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METHODS OF DATA PRESENTATION AND ANALYSISPowerPoint Presentation

METHODS OF DATA PRESENTATION AND ANALYSIS

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METHODS OF DATA PRESENTATION AND ANALYSIS

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Gerald W. Ouma

25 March 2010

Data Graphics

- Data graphics are a good way to communicate important data in your reports. The purpose of putting results of research into graphs, charts and tables is two-fold. First, it is a visual way to look at the data and see what happened and make interpretations.

- Second, it is usually the best way to show the data to others. Reading lots of numbers in the text puts people to sleep and does little to convey information.
- Tables are the most commonly used form of data graphics, but graphs, charts or diagrams that include symbols and pictures will get your results across to the reader faster and will liven up your presentation or report.

- Tables
- Line Graphs
- Bar Graphs
- Pie Charts
- Diagrams

When creating graphic displays, keep in mind the following questions:

- What am I trying to communicate?
- Who is my audience?
- What might prevent them from understanding this display?
- Does the display tell the entire story?

Tables display numbers or words arranged in a grid. They are good for situations where exact numbers need to be presented like:

- Describing the components of a program's implementation.
- Displaying attrition.
- Displaying pre- and post-test results.
- Presenting correlations or comparisons.

Example

- Line graphs show sets of data points plotted over a time period and connected by straight lines. Line graphs are useful for displaying:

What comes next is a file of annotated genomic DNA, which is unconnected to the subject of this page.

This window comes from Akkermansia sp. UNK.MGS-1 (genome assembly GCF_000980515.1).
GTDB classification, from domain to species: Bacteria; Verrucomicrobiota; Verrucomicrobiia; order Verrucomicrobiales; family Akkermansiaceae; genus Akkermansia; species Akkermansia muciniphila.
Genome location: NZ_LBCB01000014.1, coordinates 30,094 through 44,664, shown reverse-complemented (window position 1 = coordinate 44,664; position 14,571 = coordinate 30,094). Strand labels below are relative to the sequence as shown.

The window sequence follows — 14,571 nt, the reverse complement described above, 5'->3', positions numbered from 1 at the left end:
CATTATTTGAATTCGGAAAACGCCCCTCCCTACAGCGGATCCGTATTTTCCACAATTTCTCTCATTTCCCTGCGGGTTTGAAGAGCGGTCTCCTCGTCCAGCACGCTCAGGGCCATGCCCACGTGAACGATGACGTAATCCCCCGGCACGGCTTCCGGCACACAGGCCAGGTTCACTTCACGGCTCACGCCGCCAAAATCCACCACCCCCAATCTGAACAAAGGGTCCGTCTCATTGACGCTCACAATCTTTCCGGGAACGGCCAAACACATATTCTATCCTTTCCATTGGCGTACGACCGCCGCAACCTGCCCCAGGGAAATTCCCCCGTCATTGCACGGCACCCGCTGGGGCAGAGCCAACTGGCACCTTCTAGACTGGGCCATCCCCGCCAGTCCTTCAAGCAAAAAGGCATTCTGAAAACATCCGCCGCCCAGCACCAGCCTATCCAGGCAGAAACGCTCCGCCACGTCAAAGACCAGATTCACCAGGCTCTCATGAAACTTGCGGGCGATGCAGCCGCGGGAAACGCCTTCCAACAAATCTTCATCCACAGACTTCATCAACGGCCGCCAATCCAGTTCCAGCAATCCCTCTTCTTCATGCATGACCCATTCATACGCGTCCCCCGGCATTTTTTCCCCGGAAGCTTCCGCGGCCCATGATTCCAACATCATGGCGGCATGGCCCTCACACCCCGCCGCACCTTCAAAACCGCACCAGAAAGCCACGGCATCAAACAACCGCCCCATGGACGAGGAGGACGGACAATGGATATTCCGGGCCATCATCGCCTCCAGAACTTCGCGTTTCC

- Any set of figures that needs to be shown over time.
- Results from two or more groups compared over time.
- Data trends over time.

Summary of State Funding of South African Higher Education, 1996-2005 (Rands Billions)

Source:DoE (2005)

- Bar graphs show quantities represented by horizontal or vertical bars and are useful for displaying:
- The activity of one thing through time.
- Several categories of results at once.
- Data sets with few observations.

Selecting a Type of Bar Graph

- One may choose from three types of bar graphs, depending on the type of data they have and what they want to stress:
- Simple bar graphs sort data into simple categories.
- Grouped bar charts divide data into groups within each category and show comparisons between individual groups as well as between categories. (It gives more useful information than a simple total of all the components.)

- Divided/stacked bar graphs show proportional relationships between data within each bar. In addition, divided bar graphs can show changes over time (They make clear both the sum of the parts and each group’s contribution to that total).

Total State Funds Per FTE Student, 1996 – 2004 (Rands ‘000)

Source: DoE (2005)

Pass rates of UWC Education students by gender, 2001 - 2007

- Pie charts show proportions in relation to a whole, with each wedge representing a percentage of the total. Pie charts are useful for displaying:
- The component parts of a whole in percentages.
- Budget, geographic or population analysis.
- Pie charts use pictures to compare the sizes, amounts, quantities, or proportions of various items or groupings of items.

Racial composition of learners at school X

- Collected data needs to be summarized and interpreted.
- Pages of field notes or interview transcripts must be critically examined and synthesized.
- Analysis is done during data collection as well as after all the data have been gathered.
- The goal of the analysis is to discover patterns, ideas, explanations and “understandings”
- A thorough analysis requires three steps: organization of the data, summarizing the data, and then interpreting the data